A lighted tree on the southern edge of Riverfront Park.


Dakota continues to sing with the CYT Christmas Quartets. They recently performed on the radio and at the Spokane Country Club, but they also perform for retirement centers throughout the Spokane area.

On the one hand, I'm thankful that Dakota is learning to increase his talent and self-confidence through public performances. On the other hand, I hope that he continues to practice his talent as a form of service to others. Within our ancestral tradition, singing is a cultural, spiritual, and ceremonial responsibility that is practiced for the good of the community. Singing promotes the spiritual well-being of the people without necessarily depending the entertainment value of the song. In some small way, maybe singing Christmas carols for the elderly approximates the spiritual work of Dakota's ancestors.

Learner's Permit

Can you guess who got his learner's permit yesterday?

The kid in the tuxedo is not the valet. Dakota had just returned from singing with the Christmas Quartets, and of course, he just had to practice driving with his new permit. You know how it is. In fact, we were all there once, just giddy with the excitement of driving for the first time. I don't feel old enough have a son behind the wheel.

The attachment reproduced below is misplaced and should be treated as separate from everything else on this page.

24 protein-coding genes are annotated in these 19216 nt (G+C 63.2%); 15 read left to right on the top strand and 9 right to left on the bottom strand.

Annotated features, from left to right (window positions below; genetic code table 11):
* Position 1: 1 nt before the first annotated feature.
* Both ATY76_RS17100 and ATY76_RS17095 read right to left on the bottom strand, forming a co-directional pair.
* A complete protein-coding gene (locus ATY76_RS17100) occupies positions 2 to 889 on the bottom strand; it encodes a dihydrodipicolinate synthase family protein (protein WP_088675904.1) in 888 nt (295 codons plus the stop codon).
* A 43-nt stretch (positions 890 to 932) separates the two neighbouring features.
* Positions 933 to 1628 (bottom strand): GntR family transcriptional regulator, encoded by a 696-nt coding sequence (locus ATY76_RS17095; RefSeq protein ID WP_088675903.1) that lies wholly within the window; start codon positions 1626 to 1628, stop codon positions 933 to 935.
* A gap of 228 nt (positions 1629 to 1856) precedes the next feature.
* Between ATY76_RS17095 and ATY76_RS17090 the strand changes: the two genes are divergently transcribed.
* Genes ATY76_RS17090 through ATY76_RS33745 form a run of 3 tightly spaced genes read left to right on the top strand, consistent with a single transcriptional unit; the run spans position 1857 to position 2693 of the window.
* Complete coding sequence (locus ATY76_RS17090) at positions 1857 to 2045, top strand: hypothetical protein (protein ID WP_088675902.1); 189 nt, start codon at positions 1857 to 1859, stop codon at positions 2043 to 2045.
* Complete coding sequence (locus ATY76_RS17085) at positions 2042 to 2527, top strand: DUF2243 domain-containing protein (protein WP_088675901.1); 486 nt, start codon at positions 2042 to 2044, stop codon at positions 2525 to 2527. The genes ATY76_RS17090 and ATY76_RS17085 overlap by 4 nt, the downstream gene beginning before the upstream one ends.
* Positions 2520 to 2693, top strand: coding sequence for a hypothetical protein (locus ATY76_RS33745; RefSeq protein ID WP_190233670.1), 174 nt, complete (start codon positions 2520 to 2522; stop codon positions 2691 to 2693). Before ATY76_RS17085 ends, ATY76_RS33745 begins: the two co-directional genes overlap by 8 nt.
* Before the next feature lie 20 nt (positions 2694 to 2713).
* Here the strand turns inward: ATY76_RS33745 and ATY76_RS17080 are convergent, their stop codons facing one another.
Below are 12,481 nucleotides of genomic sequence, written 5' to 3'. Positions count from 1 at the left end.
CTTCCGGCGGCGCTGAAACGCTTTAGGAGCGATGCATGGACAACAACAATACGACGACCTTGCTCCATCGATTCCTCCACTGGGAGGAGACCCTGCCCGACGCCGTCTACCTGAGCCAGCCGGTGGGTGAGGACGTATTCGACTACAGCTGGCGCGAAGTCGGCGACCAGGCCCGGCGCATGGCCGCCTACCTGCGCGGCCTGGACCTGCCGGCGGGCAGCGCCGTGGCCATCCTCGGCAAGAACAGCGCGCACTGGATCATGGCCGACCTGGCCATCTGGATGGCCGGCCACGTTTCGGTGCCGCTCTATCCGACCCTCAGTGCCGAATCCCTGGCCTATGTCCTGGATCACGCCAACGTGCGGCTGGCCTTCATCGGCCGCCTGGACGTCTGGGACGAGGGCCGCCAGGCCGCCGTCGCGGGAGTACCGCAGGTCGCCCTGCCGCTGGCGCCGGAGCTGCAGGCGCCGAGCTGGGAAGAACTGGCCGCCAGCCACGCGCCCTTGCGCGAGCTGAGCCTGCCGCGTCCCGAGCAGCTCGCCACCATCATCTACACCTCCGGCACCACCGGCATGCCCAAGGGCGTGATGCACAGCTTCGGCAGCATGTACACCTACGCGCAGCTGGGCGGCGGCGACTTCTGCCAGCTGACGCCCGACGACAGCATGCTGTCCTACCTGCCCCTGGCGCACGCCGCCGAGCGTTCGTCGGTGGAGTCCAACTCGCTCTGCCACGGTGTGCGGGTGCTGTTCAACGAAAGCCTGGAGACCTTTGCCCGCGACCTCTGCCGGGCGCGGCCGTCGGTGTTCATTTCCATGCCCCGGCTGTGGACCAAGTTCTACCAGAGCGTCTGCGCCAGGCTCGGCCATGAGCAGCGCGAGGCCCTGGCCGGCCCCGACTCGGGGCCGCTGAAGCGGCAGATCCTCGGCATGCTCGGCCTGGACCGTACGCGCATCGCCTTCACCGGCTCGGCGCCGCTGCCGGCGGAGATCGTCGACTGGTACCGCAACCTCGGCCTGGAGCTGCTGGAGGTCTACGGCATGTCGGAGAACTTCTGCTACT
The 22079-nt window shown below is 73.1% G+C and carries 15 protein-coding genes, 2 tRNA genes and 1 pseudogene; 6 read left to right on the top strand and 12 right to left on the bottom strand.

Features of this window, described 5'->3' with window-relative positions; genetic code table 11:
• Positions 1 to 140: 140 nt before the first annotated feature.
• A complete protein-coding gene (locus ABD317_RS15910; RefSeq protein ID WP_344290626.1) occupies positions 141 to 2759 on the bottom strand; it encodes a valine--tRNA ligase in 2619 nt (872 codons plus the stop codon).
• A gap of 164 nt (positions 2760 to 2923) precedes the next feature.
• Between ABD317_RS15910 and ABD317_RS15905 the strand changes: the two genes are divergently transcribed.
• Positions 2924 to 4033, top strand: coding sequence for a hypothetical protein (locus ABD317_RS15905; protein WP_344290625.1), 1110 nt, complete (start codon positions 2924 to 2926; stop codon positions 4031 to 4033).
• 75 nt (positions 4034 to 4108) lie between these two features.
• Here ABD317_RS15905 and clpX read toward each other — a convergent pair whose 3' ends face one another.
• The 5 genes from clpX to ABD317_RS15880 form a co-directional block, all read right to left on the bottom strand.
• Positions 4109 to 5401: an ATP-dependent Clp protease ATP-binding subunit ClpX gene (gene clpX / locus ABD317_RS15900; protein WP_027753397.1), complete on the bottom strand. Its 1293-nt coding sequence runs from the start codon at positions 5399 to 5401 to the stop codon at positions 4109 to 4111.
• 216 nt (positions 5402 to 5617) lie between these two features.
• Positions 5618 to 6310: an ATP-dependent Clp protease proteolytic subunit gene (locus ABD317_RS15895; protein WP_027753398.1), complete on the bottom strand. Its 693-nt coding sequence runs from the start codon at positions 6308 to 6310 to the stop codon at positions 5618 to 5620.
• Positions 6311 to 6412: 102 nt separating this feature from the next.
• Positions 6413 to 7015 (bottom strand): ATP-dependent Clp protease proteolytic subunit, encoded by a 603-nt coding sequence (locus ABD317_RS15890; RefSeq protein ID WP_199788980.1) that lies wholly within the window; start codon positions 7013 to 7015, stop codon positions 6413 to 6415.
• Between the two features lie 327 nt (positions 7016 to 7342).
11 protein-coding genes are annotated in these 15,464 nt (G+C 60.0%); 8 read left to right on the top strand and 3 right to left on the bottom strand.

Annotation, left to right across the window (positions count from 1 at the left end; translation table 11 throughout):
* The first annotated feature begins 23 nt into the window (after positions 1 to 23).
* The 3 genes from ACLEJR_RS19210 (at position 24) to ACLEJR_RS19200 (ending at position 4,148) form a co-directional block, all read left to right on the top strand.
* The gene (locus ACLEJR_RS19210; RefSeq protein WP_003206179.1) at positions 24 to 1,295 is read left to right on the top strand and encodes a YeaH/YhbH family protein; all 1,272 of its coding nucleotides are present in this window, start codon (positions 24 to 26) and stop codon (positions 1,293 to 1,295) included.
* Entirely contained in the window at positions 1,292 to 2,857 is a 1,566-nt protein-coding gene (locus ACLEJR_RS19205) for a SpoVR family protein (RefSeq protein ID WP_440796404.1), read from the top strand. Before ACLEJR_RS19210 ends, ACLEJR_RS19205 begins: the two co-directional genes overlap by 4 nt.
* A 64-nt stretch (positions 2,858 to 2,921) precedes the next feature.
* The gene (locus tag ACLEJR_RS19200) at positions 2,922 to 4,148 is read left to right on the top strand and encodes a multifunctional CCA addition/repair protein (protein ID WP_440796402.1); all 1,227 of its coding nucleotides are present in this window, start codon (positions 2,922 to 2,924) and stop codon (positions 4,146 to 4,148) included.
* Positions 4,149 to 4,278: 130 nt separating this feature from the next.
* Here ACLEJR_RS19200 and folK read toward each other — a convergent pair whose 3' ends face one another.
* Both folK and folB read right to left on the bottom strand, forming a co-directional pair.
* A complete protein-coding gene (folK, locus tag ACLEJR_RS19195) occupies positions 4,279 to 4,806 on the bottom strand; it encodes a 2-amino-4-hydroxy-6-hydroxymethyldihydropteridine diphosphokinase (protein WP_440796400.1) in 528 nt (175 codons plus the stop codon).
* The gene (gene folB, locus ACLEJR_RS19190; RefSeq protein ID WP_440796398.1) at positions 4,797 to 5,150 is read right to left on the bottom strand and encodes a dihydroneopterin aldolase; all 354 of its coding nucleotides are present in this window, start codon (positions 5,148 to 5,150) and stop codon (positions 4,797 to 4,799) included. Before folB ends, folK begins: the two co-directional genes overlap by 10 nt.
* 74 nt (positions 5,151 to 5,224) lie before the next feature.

But at least he is taking the legal approach to driving. I started driving when I was 18, but I didn't get a license until I was 20. I never did get a learner's permit. So this blog is my confession.... mea culpa. Good thing Dakota isn't following my example in this regard.

Home-Made Gifts

Rhonda's family practices a wonderful Christmas tradition of making home-made gifts. Everyone draws a name and then creates a home-made gift for that person. The gifting is inexpensive, but is usually quite meaningful. Those of us who participated shared a meal together and exchanged gifts.

Of course, baby Meadow was the star of the evening. Everyone took turns fighting over who got to hold her.

The Moon

No, I did not see the lunar eclipse. In fact, I was feeling just a little disappointed that I missed it. They say the lunar eclipse has not aligned with the winter solstice in over 400 years, but that night the clouds formed a solid wall of gray over the Spokane sky. Oh well, I suppose I can wait a few centuries more.